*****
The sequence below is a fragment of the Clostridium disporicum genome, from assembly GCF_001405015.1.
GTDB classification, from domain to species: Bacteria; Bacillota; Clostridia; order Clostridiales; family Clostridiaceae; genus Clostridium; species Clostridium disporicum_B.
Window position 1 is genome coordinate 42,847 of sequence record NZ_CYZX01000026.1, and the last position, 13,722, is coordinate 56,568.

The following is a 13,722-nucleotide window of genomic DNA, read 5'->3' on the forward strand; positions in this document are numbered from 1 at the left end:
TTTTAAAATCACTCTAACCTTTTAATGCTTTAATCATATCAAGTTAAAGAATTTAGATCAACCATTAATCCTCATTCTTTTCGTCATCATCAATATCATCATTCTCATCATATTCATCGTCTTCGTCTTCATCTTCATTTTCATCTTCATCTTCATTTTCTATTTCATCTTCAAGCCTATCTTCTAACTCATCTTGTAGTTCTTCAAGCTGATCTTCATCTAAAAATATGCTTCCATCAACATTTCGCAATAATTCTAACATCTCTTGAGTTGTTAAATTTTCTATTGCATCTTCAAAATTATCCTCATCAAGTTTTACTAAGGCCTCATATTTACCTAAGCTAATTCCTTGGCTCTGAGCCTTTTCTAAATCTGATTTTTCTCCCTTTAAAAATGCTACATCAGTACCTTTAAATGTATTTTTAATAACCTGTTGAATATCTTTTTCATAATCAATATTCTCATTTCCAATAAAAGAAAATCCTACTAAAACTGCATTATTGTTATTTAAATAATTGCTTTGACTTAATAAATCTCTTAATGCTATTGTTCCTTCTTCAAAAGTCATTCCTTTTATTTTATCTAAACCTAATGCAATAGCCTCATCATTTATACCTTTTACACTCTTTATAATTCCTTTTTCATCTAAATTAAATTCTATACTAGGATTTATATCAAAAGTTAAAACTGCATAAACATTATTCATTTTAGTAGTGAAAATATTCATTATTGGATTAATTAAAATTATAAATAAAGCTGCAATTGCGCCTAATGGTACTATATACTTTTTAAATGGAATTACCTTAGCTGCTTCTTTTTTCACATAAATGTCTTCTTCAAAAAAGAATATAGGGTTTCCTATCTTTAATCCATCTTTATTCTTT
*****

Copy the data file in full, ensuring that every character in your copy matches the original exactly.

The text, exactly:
The sequence below is a fragment of the Clostridium disporicum genome, from assembly GCF_001405015.1.
GTDB classification, from domain to species: Bacteria; Bacillota; Clostridia; order Clostridiales; family Clostridiaceae; genus Clostridium; species Clostridium disporicum_B.
Window position 1 is genome coordinate 42,847 of sequence record NZ_CYZX01000026.1, and the last position, 13,722, is coordinate 56,568.

The following is a 13,722-nucleotide window of genomic DNA, read 5'->3' on the forward strand; positions in this document are numbered from 1 at the left end:
TTTTAAAATCACTCTAACCTTTTAATGCTTTAATCATATCAAGTTAAAGAATTTAGATCAACCATTAATCCTCATTCTTTTCGTCATCATCAATATCATCATTCTCATCATATTCATCGTCTTCGTCTTCATCTTCATTTTCATCTTCATCTTCATTTTCTATTTCATCTTCAAGCCTATCTTCTAACTCATCTTGTAGTTCTTCAAGCTGATCTTCATCTAAAAATATGCTTCCATCAACATTTCGCAATAATTCTAACATCTCTTGAGTTGTTAAATTTTCTATTGCATCTTCAAAATTATCCTCATCAAGTTTTACTAAGGCCTCATATTTACCTAAGCTAATTCCTTGGCTCTGAGCCTTTTCTAAATCTGATTTTTCTCCCTTTAAAAATGCTACATCAGTACCTTTAAATGTATTTTTAATAACCTGTTGAATATCTTTTTCATAATCAATATTCTCATTTCCAATAAAAGAAAATCCTACTAAAACTGCATTATTGTTATTTAAATAATTGCTTTGACTTAATAAATCTCTTAATGCTATTGTTCCTTCTTCAAAAGTCATTCCTTTTATTTTATCTAAACCTAATGCAATAGCCTCATCATTTATACCTTTTACACTCTTTATAATTCCTTTTTCATCTAAATTAAATTCTATACTAGGATTTATATCAAAAGTTAAAACTGCATAAACATTATTCATTTTAGTAGTGAAAATATTCATTATTGGATTAATTAAAATTATAAATAAAGCTGCAATTGCGCCTAATGGTACTATATACTTTTTAAATGGAATTACCTTAGCTGCTTCTTTTTTCACATAAATGTCTTCTTCAAAAAAGAATATAGGGTTTCCTATCTTTAATCCATCTTTATTCTTT